Department of Defense Grants

Introduction

TBI is the leading cause of death and disability in young people in the United States. Every year, approximately 1.74 million people suffer mild brain injuries, often resulting in subtle undiagnosed cognitive deficits that can lead to chronic disability. The cost of traumatic brain injuries in the United States is estimated at $56 billion annually, with $16.7 billion associated with mTBI. Cognitive deficits include problems with concentration, attention, memory and higher level executive functions such as planning, organization, and decision making. Most conventional neuropsychological measurements have thus far been unreliable in detecting cognitive deficits or estimating the severity of mTBI. In addition, these measurements depend on lengthy testing sessions, making the assessment of brain injury inefficient for researchers, clinicians, and patients alike. There are also no methods to accurately measure attention continuously. mTBI patients may experience subtle but frequent lapses in attention that are not detected by assessments with low temporal resolution. Therefore, the development of a rapid yet sensitive and reliable test is necessary in order to detect and grade subtle cognitive impairments due to injury and to generate accurate diagnoses for mTBI patients. The Cognitive and Neurobiological Research Consortium investigated chronic mild TBI in civilians and provided anatomical quantification of the degree of diffuse axonal injury (DAI) using MRI-diffusion tensor imaging. Based on this anatomical quantification, we aimed to determine whether performance variability during visual tracking can provide a useful screening measure for mTBI. We also aimed to develop a diagnostic protocol of attention metric for mTBI.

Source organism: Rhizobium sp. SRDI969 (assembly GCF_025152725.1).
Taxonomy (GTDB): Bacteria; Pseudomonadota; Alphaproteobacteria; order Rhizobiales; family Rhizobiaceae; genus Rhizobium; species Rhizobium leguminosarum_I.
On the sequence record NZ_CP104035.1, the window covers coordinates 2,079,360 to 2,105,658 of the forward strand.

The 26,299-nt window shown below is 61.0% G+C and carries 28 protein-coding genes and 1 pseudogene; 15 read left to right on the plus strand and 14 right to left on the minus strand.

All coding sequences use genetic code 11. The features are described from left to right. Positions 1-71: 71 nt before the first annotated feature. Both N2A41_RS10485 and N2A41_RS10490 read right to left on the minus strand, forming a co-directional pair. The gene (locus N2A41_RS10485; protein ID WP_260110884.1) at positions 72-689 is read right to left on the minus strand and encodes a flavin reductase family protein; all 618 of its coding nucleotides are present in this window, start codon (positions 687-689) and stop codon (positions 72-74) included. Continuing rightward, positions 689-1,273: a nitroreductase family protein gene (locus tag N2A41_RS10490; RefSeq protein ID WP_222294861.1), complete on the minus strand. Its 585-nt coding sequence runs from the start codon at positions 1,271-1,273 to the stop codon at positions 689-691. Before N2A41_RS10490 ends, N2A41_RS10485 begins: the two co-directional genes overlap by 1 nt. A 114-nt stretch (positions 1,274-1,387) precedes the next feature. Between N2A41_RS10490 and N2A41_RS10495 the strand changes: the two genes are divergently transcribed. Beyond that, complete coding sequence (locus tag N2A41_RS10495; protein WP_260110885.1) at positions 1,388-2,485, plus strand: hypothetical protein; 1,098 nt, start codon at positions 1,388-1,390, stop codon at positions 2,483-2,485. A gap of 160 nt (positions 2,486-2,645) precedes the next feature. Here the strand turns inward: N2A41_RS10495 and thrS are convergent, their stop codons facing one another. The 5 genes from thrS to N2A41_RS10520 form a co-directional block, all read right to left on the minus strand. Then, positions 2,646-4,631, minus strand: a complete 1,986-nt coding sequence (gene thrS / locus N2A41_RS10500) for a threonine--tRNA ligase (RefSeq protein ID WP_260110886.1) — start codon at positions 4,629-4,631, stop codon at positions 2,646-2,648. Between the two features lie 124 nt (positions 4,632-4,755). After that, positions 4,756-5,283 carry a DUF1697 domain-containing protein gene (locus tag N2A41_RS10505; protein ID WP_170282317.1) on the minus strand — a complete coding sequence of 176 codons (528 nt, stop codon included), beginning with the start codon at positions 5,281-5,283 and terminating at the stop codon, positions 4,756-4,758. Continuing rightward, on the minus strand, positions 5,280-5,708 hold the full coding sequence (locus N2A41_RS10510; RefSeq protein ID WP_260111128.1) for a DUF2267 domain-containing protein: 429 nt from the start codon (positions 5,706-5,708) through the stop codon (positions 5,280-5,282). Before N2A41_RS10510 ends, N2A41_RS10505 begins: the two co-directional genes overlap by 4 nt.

DoD Advanced Technology Award

Undiagnosed and untreated mTBI has become a significant problem for men and women serving in Iraq, and the Department of Defense expressed an early interest and funding in the eye tracking project.  In September 2008 the DoD awarded BTF a four-year grant $4.6 million grant to develop a portable eye tracking device that can be used on service men and women in the field to instantly determine if they have suffered any brain damage as a result of blast injury or another type of head injury.  The researchers at BTF have been working with engineers and researchers at the United States Army Research Institute of Environmental Medicine to develop this device that will revolutionize the way mTBI is diagnosed and help insure that service men and women with brain injury get the care that they need and are not sent back into the field where they could potentially be in harm’s way.